Our lights and ornaments sit out in the living room, waiting patiently for this year's tree, a reminder that I am not waiting quite so patiently.
Our mantle... Brad really did choose his blue stocking. And it was great until yesterday when he saw a KU stocking at Target.
This Willow Tree nativity was a wedding gift from my aunts and uncles on the Klaassen side.
In case you're wondering, the wise men are slightly separate because they don't actually show up until Epiphany. One year, in my mod, we had the wise men move around the room, closer and closer to baby Jesus, all advent long.
This carved nativity was a wedding gift from my growing-up pastor.
This is probably one of the most special gifts I have ever received. One year, for Christmas, five mysterious gifts showed up under the tree, one for each kid and one for mom, the labels scrawled in dad's unmistakable handwriting. Each box held a nativity, because, as dad said, "Everyone should have a nativity." Each was from Ten Thousand Villages. Mine is carved stone from Vietnam. It has three wise men and a shepherd, also.
It started a tradition, and each year since then we have received "mystery gifts" from dad.
The Crippled Lamb and Humphrey... were mystery gifts one year. Danny Dozer was last year, along with John Deere Jenga. The Christmas Storybook was a staple of my childhood.
Christmas this year will be different. Thursday we will wake up at my parents' house and open presents. This week will be a frenzy of activity with my family. But that means that Christmas won't be. It's different. Not better. Not worse. Just different...
I feel like this is where I should have something profound to say about that. Sorry. I don't. Give me a break, please. I'm still recovering from the broken drawer fiasco. (It's still an available project for the bored handyperson. Anyone? Really. Anyone?!)
I've been taking great comfort in this over the weekend... Sometimes smart people do stupid things.
Like bang body parts on doorways and shelves. Hard.
Like misplace a cookbook.
Like lose a hubcap. Uh-huh, that's right, a hubcap like from the car.
Like break a kitchen drawer.
Just in case you're still unclear, yes, I have done all of these things in a matter of days. Well, the hubcap could be weeks ago. I don't pay that much attention to my tires...
I'm not sure how I managed to get anything done this weekend.
But I did. Of course there was the laundry. And cleaning up after the high school girls who took over our living room Friday night for the annual showing of Hoosiers. The Christmas decorations are up (minus the tree) and all presents are purchased and wrapped (purchased mainly thanks to Brad's patience and help). Four batches of peppernut dough are in the freezer. The kitchen is as close to spotless as my house ever gets. I guess I did alright.
And just in case you're doubting (like I was yesterday afternoon) that I can do anything without a horrible mishap... don't you just wish you lived closer to me, so you could come fix my drawer and enjoy some cookies?! I could probably even manage to lose something important for you, too.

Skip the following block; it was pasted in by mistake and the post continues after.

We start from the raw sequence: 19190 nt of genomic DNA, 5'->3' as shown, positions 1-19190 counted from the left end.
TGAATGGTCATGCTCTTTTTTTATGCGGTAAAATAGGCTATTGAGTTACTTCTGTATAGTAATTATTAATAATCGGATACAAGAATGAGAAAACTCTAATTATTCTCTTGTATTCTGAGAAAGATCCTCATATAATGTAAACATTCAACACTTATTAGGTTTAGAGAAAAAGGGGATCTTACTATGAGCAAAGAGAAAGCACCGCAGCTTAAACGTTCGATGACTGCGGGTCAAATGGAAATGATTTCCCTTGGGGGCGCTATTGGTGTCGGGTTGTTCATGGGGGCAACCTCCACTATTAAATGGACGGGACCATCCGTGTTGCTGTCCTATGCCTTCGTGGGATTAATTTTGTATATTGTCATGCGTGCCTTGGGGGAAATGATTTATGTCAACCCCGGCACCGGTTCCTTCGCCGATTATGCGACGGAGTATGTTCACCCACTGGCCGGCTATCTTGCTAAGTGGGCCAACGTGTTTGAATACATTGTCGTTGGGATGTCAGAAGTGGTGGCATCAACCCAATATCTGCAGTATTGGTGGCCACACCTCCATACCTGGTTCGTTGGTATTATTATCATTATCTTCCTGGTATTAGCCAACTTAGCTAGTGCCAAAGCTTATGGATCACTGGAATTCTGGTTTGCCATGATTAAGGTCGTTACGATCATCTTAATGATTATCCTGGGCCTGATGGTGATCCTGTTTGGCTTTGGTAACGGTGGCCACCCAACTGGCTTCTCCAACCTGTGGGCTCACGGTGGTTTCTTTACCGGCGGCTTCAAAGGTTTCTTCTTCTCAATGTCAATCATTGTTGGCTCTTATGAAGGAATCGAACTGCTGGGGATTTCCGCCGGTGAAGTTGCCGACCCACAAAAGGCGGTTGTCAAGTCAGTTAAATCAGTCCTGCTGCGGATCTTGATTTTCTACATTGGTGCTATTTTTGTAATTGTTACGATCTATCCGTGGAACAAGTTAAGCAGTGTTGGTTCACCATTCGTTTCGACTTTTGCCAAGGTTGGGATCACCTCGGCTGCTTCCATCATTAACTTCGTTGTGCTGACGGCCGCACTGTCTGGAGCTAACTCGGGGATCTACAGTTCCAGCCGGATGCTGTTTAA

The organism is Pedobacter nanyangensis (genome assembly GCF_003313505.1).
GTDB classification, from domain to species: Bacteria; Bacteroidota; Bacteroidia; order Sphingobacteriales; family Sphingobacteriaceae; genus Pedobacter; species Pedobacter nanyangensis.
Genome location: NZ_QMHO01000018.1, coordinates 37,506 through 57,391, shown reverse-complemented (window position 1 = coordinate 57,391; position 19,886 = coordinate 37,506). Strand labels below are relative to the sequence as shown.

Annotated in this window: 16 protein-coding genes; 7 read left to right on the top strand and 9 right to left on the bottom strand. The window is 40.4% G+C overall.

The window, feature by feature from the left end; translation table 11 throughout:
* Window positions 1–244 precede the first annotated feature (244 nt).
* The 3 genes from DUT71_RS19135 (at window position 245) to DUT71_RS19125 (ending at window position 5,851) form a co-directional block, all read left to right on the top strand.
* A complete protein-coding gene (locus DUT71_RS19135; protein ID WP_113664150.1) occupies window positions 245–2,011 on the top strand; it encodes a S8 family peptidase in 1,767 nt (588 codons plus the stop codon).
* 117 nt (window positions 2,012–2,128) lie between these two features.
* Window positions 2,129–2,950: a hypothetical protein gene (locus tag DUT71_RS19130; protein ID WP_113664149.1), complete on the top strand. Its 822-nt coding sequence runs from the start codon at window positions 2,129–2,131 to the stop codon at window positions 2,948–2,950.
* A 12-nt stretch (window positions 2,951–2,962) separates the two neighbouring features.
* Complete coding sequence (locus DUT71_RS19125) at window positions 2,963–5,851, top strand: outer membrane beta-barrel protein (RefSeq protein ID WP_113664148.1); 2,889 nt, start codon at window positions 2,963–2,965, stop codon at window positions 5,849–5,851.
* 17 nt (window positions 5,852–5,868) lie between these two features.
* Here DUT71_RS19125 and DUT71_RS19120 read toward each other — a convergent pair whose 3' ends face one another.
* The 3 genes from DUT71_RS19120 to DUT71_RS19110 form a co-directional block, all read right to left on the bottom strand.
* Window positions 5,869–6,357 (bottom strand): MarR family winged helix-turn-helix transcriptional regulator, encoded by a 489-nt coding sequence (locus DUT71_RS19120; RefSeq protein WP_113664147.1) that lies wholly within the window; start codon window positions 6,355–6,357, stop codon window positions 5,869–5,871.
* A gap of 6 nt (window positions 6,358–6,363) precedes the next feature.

It was tough to hear today that Grandma's cancer numbers (for lack of a better simple explanation) have gone back up - the cancer is active. I can't describe how I feel right now. So instead of dwelling or even processing... another:
Meet Meggie. She spent years in front of Grandma's porch, in the midst of mums and pansies and begonias. I still remember when they first bought her and put her out. She was unmistakably new. I immediately picked a few flowers and placed them in her basket, with the puppies.
From then on, my daydreamed stories at Grandma's revolved around this girl and her puppies. Her "life" was at the mercy of my imagination. Her life stretched my imagination.
I do not remember if it was that same day or one day later that week or even months later. But one day, Grandma told me, "I named the statue 'Meggie.' It's after you, but I couldn't use 'Megan' because the other grandkids would be jealous." At least, that's what my memory serves to me.
Never mind that my dad, brother, and Grandma have all called me "Meggie" for years... Of course my cousins wouldn't realize.
And it was at that moment when I, like all the grandkids did at one point or another I'm sure, became completely and irrevocably convinced that I was, in fact, the favorite.
Meggie was my first gift "from Donna, with love." I remember visiting one day, fairly soon after an apartment opened in town. Right before leaving for Abbey and Pete's wedding, I think.
By this time, Meggie had become weathered, speckled from years out in the Kansas sun, rain, snow, and wind, despite slight shelter from the porch overhang. Still, though, every time I would visit - as long as the flowers were blooming - the basket filled.
The first thing Grandma said that July evening, other than "Well, Melvin, if they're here to take our suitcases, we'd better pack!" was "Megan, you need to have Meggie. Take her today."
And so I, proudly and humbly at the very same time, loaded her into my car, mentally planning my flower beds around where Meggie would stand.
Just a few weeks ago, I met Grandma and Grandpa at the house (the farm? the old house? the country house? Grandma and Grandpa's? I don't even know what to call it anymore) to pick up a tablecloth and dig some mums.
While carefully placing the wedding dish into a waiting box, Grandma explained to me how she just hopes to make sure each grandchild has one "really special" piece from her house.
I'm not sure she quite understood when I tried to explain to her, but I already have mine.
Basketball has begun. Yesterday practice was over by 5:30 and Brad was home long before 6, ready to eat. Today, I made supper, anticipating another such day. Alas. I wait still.
Now, you know, I'm sure, that I'm definitely not complaining. I love basketball season. It's just an adjustment. And this year, I think, it will especially be an opportunity for - um - growth (especially in the patience category, for Coach K.). So while I wait...
2 c. flour
1 c. sugar
1 tbs. baking powder
1 tsp. salt
1/4 c. vegetable oil
1/4 c. melted butter
3/4 c. milk
1 c. blueberries, fresh or frozen (I like to buy them when they're on sale in the summer and freeze some)
Preheat oven to 350 degrees. Combine all dry ingredients; in a separate bowl combine all wet ingredients. (For muffins, it's important to combine the dry and wet ingredients separately to avoid over mixing and therefore tough or chewy muffins.) Fold wet into dry, careful not to over mix. Fold in blueberries. Fill muffin tins. Sprinkle tops of muffins with sugar (optional). Bake 20-25 minutes until tops are firm to the touch.